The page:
For my research project, I tested the effect of a glaucoma drug, Latanoprost, on the collagen content of corneas in order to access the change in biomechanical properties of the cornea. This involved culturing corneas in one of two mediums, a control without the drug and a treatment medium with the drug. The corneas were cultured for 24 hours. After culture, the cornea samples were uniformly cut, homogenized, and put through a series of reactions to produce a mixture whose color reflected the concentration of collagen. After putting the samples through the spectrometer, the relative amounts of collagen were determined for the two treatment groups.
My data in this project matched my hypothesis that the treated corneas would have less collagen than the untreated corneas. However, this result is not statistically significant, so nothing can be concluded about the effect of the drug on corneal collagen content. With this conclusion, I learned a lot about how hard it is to conduct research. One may believe that they have considered all of the possibilities and factors in an experiment, but find that there was something they missed. Going into this project, I thought the ideas and concepts involved were interesting but not as much as other things I have learned about. As I would troubleshoot through the problems I encountered, I found it harder to stay motivated to do so because I wasn’t in love with what I was doing. I learned that it is really difficult to conduct a good research study if you are not completely invested because it needs a person’s all in order to succeed.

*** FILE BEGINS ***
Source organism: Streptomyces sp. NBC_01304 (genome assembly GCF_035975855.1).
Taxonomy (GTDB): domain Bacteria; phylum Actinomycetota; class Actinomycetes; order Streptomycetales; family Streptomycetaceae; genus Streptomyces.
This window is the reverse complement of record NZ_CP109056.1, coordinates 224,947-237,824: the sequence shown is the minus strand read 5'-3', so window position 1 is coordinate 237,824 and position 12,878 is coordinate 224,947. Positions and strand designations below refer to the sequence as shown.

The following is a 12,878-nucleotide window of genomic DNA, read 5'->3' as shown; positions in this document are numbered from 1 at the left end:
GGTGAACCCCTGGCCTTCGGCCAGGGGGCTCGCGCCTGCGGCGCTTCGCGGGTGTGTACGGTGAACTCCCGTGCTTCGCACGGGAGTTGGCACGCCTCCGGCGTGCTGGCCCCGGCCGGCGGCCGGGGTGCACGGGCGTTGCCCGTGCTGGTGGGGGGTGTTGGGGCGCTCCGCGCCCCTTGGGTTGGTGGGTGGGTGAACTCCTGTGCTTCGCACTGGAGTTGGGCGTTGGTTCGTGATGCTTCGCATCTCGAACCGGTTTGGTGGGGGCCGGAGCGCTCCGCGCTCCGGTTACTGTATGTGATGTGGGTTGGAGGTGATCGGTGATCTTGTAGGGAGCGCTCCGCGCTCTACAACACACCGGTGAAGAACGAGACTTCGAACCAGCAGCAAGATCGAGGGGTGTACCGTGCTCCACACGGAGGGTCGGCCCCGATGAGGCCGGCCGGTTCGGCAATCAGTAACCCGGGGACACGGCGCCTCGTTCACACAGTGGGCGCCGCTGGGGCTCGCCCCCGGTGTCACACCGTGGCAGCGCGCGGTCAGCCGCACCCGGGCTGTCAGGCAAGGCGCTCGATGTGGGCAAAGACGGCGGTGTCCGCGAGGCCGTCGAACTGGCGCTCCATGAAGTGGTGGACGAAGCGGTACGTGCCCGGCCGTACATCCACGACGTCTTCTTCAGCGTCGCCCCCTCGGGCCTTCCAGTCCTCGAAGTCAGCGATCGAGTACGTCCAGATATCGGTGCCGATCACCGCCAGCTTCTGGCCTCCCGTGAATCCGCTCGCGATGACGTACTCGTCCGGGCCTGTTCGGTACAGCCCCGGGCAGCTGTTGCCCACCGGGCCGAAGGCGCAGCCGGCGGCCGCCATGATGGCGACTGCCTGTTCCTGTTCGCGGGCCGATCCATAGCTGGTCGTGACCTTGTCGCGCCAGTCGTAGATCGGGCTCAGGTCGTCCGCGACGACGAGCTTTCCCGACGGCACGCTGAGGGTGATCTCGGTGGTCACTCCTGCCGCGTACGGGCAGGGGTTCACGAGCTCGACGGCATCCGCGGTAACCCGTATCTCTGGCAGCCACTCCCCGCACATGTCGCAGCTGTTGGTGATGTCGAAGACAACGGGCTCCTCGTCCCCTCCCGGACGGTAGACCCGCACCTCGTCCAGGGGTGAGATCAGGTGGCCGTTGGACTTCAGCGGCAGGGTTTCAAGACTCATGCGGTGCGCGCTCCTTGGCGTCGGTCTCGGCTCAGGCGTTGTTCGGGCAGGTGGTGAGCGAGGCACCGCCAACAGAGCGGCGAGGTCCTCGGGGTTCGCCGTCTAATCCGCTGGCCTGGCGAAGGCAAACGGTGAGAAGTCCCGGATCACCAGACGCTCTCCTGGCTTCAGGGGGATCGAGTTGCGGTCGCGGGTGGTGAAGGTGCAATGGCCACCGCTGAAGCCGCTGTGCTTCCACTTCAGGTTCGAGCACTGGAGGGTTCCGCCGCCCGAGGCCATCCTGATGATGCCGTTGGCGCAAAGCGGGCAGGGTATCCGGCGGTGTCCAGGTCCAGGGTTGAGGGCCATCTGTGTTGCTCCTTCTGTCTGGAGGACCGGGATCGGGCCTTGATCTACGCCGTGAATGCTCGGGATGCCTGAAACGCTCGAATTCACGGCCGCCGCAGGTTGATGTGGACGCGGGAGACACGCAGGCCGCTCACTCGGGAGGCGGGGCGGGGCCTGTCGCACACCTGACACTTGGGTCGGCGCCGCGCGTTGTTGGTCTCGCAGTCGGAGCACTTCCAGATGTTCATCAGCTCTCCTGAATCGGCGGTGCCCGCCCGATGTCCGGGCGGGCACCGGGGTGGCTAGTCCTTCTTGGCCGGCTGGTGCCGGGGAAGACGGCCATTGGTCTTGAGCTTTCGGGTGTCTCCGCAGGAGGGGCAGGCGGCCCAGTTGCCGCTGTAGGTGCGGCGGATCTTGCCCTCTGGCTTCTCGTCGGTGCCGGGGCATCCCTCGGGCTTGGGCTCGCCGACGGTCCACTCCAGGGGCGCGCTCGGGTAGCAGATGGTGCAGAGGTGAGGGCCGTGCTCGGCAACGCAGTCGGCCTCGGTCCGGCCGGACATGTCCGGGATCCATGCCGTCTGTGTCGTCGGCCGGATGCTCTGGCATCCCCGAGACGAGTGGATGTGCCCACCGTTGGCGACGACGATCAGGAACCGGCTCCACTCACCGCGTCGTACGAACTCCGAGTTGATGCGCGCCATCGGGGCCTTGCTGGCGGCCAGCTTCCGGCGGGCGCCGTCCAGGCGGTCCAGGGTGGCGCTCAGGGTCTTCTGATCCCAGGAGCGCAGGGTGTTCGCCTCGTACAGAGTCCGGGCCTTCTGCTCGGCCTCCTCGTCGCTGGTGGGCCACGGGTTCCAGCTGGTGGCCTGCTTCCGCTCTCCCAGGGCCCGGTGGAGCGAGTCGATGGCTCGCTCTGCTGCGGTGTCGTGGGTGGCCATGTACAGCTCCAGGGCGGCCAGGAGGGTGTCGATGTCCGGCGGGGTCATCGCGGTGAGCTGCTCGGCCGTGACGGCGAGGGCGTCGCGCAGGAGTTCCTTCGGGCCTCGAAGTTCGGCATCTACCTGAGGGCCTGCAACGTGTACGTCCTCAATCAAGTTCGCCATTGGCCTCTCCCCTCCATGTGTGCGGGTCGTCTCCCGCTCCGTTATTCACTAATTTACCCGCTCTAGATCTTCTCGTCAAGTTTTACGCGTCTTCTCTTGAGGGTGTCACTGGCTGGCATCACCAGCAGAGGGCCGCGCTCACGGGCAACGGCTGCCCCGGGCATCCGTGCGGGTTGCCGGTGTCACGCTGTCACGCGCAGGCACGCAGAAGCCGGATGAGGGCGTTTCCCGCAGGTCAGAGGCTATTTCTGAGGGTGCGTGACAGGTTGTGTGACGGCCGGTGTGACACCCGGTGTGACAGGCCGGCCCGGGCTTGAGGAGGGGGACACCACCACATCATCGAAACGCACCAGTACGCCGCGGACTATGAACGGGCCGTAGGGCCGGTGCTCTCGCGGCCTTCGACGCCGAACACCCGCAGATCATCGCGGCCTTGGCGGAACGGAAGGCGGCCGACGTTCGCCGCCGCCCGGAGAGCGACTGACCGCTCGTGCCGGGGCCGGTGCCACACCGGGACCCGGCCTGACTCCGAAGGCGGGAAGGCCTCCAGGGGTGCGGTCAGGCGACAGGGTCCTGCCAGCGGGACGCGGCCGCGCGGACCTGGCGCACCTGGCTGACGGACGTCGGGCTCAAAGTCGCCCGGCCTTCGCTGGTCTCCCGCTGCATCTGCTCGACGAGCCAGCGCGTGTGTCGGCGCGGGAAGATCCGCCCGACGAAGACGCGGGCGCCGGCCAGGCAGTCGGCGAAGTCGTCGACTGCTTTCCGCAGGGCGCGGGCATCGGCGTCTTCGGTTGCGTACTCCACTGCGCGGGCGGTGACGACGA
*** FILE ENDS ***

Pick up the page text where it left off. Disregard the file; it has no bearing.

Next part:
As I said in the previous response, I found out that I wasn’t as interested in ocular mechanics as I had thought. This doesn’t mean it’s a bad field to get into, it just means that I need to work in a field that I find more interesting in order to be happier and succeed. I have already made changes in order to do so. I have always known I was interested in neuroscience and how it can be augmented and treated using engineering but wasn’t aware that there was a laboratory on campus that did so until I was completing this project. After completing it, I told my principal investigator of the ocular mechanics lab that I was planning on moving on and she was very understanding. I contacted the professor of the neuroscience laboratory and he accepted me into his lab. In a broader sense, this project affected how I view my trajectory. I learned that I need to be having relevant experiences in order to be more successful and work in the field I hope to work in in the future. I also learned what motivates me and that I am most successful when I am working on these things.